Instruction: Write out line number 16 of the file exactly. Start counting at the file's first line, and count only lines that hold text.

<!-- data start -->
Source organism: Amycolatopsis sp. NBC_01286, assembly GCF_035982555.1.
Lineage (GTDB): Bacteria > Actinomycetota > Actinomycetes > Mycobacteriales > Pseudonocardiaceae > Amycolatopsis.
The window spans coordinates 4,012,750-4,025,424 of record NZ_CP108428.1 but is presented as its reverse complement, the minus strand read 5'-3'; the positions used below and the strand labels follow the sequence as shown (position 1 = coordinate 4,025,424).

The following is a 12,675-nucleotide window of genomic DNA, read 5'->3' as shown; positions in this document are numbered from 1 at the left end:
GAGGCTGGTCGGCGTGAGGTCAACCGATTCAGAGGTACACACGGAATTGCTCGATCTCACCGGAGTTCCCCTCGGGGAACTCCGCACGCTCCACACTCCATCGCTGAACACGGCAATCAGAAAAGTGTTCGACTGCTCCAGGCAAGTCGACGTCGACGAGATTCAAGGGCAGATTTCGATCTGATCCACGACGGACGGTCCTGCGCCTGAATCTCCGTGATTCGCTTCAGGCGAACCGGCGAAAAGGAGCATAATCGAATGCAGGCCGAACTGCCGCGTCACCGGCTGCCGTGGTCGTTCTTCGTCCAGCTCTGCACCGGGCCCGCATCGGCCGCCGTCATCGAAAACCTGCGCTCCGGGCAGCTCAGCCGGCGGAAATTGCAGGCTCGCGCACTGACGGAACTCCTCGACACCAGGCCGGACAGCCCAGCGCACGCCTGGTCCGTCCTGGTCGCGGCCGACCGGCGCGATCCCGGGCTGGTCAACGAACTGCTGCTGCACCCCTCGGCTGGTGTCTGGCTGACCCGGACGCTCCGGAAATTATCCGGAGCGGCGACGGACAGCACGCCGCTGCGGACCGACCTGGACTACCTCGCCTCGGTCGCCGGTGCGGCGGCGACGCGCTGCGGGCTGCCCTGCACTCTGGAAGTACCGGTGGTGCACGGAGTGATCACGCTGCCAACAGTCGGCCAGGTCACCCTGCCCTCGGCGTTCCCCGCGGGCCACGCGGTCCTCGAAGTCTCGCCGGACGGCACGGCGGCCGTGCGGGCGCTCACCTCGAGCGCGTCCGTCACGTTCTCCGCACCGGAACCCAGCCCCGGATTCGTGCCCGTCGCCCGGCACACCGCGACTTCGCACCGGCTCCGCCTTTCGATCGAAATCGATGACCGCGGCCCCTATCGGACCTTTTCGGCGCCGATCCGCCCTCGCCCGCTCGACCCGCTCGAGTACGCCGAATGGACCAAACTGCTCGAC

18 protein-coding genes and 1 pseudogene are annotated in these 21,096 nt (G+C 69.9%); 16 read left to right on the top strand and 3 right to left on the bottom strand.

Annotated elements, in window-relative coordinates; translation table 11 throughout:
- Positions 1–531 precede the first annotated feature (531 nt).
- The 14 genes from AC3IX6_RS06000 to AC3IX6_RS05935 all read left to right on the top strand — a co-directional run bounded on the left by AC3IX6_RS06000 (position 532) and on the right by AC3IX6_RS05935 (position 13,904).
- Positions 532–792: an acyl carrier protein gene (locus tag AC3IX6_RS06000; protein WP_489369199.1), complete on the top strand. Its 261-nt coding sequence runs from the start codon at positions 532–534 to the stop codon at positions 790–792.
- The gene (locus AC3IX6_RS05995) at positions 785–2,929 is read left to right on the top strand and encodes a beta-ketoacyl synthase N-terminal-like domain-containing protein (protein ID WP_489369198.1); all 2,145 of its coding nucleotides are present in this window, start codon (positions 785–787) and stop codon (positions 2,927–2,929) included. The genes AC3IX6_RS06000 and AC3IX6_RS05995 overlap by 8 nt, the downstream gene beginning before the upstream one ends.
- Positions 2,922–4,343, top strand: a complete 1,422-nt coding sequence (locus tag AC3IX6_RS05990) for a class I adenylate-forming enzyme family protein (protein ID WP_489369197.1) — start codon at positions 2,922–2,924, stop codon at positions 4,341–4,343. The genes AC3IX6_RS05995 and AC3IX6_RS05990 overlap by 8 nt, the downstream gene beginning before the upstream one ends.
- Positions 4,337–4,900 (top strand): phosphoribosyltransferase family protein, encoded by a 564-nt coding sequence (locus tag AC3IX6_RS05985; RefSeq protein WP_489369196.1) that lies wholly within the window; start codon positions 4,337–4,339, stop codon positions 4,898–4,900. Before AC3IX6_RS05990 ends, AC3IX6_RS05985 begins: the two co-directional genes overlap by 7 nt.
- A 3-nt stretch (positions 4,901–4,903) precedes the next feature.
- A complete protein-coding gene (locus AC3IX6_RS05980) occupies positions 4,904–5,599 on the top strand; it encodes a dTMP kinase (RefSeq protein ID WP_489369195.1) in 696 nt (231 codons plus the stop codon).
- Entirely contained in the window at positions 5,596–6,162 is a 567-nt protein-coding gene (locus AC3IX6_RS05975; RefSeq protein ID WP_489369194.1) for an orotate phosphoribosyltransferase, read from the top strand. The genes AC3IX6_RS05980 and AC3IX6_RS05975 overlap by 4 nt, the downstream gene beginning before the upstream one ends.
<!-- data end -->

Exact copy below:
- Entirely contained in the window at positions 5,596–6,162 is a 567-nt protein-coding gene (locus AC3IX6_RS05975; RefSeq protein ID WP_489369194.1) for an orotate phosphoribosyltransferase, read from the top strand. The genes AC3IX6_RS05980 and AC3IX6_RS05975 overlap by 4 nt, the downstream gene beginning before the upstream one ends.